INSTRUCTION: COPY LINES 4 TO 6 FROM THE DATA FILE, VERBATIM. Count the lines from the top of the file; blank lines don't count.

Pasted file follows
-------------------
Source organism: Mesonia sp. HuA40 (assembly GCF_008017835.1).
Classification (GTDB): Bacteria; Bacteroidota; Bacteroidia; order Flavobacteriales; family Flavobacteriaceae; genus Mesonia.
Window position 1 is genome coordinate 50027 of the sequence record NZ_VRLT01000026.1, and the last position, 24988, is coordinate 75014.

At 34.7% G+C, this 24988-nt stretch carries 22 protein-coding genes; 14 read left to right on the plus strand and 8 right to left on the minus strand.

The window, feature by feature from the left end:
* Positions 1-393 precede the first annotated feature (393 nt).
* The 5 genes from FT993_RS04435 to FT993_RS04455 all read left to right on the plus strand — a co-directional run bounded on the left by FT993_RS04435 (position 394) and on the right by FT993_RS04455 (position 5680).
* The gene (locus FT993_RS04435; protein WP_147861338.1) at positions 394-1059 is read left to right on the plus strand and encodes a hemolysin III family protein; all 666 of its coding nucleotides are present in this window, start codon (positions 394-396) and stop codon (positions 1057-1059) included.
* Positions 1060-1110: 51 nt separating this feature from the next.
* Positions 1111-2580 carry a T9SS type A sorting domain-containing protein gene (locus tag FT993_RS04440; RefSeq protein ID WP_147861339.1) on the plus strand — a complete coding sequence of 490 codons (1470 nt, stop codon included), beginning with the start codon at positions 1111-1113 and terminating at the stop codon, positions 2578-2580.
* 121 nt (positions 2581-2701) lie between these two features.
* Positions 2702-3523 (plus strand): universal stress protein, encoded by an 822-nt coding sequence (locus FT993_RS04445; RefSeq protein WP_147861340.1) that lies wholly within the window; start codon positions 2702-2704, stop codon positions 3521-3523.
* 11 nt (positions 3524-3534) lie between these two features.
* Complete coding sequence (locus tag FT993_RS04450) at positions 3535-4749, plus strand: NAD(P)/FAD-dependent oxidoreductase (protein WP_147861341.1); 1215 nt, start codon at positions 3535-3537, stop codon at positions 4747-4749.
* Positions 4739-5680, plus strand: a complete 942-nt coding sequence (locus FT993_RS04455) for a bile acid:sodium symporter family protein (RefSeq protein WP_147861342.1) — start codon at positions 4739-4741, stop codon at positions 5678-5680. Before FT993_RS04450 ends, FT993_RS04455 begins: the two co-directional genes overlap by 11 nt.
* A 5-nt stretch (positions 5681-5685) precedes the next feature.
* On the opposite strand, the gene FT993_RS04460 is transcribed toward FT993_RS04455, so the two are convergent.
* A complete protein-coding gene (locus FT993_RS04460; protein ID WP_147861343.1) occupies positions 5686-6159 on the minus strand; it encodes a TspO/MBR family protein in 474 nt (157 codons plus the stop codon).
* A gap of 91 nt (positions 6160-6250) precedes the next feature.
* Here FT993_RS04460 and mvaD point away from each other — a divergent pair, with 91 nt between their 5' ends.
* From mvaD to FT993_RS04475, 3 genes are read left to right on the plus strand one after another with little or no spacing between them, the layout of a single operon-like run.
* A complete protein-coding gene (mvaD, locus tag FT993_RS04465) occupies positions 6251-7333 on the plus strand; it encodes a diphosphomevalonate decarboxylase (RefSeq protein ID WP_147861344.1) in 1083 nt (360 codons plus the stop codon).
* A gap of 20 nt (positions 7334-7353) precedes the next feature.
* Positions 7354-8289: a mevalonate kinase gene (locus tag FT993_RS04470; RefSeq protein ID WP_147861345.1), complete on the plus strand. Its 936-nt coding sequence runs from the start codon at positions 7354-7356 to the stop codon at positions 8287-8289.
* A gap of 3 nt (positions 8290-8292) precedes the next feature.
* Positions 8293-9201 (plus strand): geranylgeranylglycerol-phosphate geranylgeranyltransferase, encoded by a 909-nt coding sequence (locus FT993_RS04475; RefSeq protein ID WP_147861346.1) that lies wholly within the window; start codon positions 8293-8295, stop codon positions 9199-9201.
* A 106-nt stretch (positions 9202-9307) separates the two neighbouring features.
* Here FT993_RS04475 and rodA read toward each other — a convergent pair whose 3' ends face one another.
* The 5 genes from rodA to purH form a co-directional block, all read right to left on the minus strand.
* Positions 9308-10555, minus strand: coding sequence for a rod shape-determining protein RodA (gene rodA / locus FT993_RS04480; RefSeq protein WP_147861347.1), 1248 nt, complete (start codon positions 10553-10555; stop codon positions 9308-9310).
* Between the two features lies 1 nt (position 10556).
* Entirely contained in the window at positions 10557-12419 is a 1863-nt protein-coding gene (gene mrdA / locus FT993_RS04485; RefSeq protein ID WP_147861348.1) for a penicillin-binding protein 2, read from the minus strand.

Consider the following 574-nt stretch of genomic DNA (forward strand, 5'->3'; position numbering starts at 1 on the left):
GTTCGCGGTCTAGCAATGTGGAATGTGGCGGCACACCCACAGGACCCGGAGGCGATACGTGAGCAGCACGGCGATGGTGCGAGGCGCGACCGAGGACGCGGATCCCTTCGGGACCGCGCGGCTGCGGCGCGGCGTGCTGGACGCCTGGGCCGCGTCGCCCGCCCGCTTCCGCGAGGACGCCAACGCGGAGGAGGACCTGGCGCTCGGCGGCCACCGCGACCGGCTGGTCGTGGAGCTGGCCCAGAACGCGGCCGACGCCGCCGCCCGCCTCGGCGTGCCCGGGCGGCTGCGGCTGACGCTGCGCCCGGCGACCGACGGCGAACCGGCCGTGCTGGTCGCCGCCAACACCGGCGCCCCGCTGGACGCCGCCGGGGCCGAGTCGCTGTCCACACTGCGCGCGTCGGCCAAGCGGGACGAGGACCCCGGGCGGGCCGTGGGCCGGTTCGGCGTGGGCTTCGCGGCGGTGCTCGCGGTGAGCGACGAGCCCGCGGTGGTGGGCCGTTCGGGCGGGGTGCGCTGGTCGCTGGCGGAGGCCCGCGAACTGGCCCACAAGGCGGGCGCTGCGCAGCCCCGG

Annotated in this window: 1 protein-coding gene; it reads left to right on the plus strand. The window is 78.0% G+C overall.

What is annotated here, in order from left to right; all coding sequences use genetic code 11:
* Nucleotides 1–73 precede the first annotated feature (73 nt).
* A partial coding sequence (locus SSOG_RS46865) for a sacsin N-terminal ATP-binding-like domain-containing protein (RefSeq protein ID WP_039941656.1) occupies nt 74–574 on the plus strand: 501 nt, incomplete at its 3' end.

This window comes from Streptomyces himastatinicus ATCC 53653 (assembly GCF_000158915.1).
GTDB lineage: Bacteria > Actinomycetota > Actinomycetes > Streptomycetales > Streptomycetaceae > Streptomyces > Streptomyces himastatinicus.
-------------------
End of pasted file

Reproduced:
At 34.7% G+C, this 24988-nt stretch carries 22 protein-coding genes; 14 read left to right on the plus strand and 8 right to left on the minus strand.

The window, feature by feature from the left end:
* Positions 1-393 precede the first annotated feature (393 nt).